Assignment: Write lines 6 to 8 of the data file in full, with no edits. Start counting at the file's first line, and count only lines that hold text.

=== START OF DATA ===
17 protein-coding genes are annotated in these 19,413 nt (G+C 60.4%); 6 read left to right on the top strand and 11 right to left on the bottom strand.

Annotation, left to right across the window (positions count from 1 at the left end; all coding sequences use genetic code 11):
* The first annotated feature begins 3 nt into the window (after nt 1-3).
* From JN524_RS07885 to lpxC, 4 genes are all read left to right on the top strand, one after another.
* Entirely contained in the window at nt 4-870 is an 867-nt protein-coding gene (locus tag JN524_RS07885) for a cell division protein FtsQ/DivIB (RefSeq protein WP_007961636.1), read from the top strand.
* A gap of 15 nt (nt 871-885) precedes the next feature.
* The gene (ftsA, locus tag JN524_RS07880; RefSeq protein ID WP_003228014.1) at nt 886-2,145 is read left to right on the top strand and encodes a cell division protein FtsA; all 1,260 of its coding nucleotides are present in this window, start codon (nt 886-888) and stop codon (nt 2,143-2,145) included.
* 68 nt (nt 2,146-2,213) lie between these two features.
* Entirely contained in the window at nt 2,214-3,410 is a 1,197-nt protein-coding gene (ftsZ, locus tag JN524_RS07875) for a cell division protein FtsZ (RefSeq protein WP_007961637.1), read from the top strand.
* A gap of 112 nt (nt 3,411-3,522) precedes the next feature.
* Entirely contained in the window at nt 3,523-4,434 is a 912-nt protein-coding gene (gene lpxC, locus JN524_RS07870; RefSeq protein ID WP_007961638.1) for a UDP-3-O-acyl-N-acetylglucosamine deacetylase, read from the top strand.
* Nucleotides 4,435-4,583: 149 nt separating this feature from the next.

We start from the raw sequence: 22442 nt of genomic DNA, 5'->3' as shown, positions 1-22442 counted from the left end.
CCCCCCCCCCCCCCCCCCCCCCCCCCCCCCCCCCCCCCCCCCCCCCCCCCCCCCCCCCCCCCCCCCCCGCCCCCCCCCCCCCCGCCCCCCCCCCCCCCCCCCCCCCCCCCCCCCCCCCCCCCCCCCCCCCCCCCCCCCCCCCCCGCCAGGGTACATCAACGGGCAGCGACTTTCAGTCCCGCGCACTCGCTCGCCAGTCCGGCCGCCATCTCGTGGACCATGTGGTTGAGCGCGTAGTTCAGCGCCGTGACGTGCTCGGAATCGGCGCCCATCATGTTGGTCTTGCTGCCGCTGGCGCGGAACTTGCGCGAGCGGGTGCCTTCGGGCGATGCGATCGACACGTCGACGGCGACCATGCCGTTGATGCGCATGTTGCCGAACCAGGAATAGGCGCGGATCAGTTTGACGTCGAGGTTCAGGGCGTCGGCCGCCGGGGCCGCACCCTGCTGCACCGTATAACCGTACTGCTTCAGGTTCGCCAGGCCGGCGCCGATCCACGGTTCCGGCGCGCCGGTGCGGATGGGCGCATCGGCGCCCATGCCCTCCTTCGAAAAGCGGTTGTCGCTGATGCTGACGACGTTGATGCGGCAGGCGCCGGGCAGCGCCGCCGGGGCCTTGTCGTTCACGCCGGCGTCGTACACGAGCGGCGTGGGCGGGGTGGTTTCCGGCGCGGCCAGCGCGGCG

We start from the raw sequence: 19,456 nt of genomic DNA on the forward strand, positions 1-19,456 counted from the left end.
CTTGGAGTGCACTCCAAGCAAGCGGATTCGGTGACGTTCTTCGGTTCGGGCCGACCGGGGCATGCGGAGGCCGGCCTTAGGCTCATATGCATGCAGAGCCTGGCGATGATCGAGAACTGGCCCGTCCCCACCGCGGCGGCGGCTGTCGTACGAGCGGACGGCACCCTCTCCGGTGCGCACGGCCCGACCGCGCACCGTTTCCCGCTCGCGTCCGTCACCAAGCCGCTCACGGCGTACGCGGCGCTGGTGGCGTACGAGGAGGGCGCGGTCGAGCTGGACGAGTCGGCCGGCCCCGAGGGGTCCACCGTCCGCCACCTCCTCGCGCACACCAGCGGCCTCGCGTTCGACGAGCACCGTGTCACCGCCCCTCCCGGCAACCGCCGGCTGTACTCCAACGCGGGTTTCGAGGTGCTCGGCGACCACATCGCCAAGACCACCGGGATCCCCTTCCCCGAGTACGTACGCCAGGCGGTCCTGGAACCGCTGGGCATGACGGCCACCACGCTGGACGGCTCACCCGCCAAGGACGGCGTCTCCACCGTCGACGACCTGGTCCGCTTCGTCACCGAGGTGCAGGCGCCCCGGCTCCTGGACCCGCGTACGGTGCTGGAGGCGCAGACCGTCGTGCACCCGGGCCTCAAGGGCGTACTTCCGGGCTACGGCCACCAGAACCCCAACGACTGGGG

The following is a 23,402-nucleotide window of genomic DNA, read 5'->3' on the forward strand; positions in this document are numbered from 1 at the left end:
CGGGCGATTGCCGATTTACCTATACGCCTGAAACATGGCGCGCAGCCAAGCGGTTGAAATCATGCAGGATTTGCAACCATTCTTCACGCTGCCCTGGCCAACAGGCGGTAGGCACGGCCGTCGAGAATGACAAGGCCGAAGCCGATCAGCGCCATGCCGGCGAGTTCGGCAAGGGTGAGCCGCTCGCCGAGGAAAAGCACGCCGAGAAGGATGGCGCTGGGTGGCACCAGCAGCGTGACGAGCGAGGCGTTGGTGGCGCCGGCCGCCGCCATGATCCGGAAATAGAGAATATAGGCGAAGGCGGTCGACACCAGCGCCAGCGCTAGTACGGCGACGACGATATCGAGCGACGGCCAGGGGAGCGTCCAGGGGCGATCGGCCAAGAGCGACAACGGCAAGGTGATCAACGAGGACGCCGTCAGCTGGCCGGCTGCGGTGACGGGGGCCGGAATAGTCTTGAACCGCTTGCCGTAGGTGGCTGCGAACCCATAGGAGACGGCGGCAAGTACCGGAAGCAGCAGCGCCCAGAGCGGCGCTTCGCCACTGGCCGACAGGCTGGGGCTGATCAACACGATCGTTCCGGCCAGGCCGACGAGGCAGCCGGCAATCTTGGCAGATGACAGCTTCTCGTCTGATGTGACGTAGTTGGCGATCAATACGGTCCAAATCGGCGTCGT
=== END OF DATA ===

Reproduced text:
* A gap of 15 nt (nt 871-885) precedes the next feature.
* The gene (ftsA, locus tag JN524_RS07880; RefSeq protein ID WP_003228014.1) at nt 886-2,145 is read left to right on the top strand and encodes a cell division protein FtsA; all 1,260 of its coding nucleotides are present in this window, start codon (nt 886-888) and stop codon (nt 2,143-2,145) included.
* 68 nt (nt 2,146-2,213) lie between these two features.